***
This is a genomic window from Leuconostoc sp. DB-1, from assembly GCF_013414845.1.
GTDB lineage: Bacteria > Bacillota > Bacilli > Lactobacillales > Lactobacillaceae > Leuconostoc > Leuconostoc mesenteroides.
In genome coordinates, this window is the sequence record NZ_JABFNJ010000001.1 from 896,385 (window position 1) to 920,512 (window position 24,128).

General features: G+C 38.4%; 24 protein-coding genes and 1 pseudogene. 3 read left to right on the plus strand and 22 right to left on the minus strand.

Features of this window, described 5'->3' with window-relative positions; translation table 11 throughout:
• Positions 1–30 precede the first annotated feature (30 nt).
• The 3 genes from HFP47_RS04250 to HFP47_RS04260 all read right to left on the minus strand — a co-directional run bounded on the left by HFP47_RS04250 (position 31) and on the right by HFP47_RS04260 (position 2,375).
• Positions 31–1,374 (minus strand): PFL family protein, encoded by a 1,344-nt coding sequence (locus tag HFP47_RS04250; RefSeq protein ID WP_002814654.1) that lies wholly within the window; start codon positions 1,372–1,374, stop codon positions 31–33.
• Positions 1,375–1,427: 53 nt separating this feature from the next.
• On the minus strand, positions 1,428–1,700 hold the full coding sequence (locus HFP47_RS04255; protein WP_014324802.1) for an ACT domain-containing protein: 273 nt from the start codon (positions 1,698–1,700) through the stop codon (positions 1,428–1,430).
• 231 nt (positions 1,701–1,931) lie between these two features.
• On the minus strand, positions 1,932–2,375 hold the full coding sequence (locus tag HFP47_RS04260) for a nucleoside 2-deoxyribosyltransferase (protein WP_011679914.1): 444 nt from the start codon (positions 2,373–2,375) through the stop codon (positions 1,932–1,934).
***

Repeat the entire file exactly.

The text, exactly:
This is a genomic window from Leuconostoc sp. DB-1, from assembly GCF_013414845.1.
GTDB lineage: Bacteria > Bacillota > Bacilli > Lactobacillales > Lactobacillaceae > Leuconostoc > Leuconostoc mesenteroides.
In genome coordinates, this window is the sequence record NZ_JABFNJ010000001.1 from 896,385 (window position 1) to 920,512 (window position 24,128).

General features: G+C 38.4%; 24 protein-coding genes and 1 pseudogene. 3 read left to right on the plus strand and 22 right to left on the minus strand.

Features of this window, described 5'->3' with window-relative positions; translation table 11 throughout:
• Positions 1–30 precede the first annotated feature (30 nt).
• The 3 genes from HFP47_RS04250 to HFP47_RS04260 all read right to left on the minus strand — a co-directional run bounded on the left by HFP47_RS04250 (position 31) and on the right by HFP47_RS04260 (position 2,375).
• Positions 31–1,374 (minus strand): PFL family protein, encoded by a 1,344-nt coding sequence (locus tag HFP47_RS04250; RefSeq protein ID WP_002814654.1) that lies wholly within the window; start codon positions 1,372–1,374, stop codon positions 31–33.
• Positions 1,375–1,427: 53 nt separating this feature from the next.
• On the minus strand, positions 1,428–1,700 hold the full coding sequence (locus HFP47_RS04255; protein WP_014324802.1) for an ACT domain-containing protein: 273 nt from the start codon (positions 1,698–1,700) through the stop codon (positions 1,428–1,430).
• 231 nt (positions 1,701–1,931) lie between these two features.
• On the minus strand, positions 1,932–2,375 hold the full coding sequence (locus tag HFP47_RS04260) for a nucleoside 2-deoxyribosyltransferase (protein WP_011679914.1): 444 nt from the start codon (positions 2,373–2,375) through the stop codon (positions 1,932–1,934).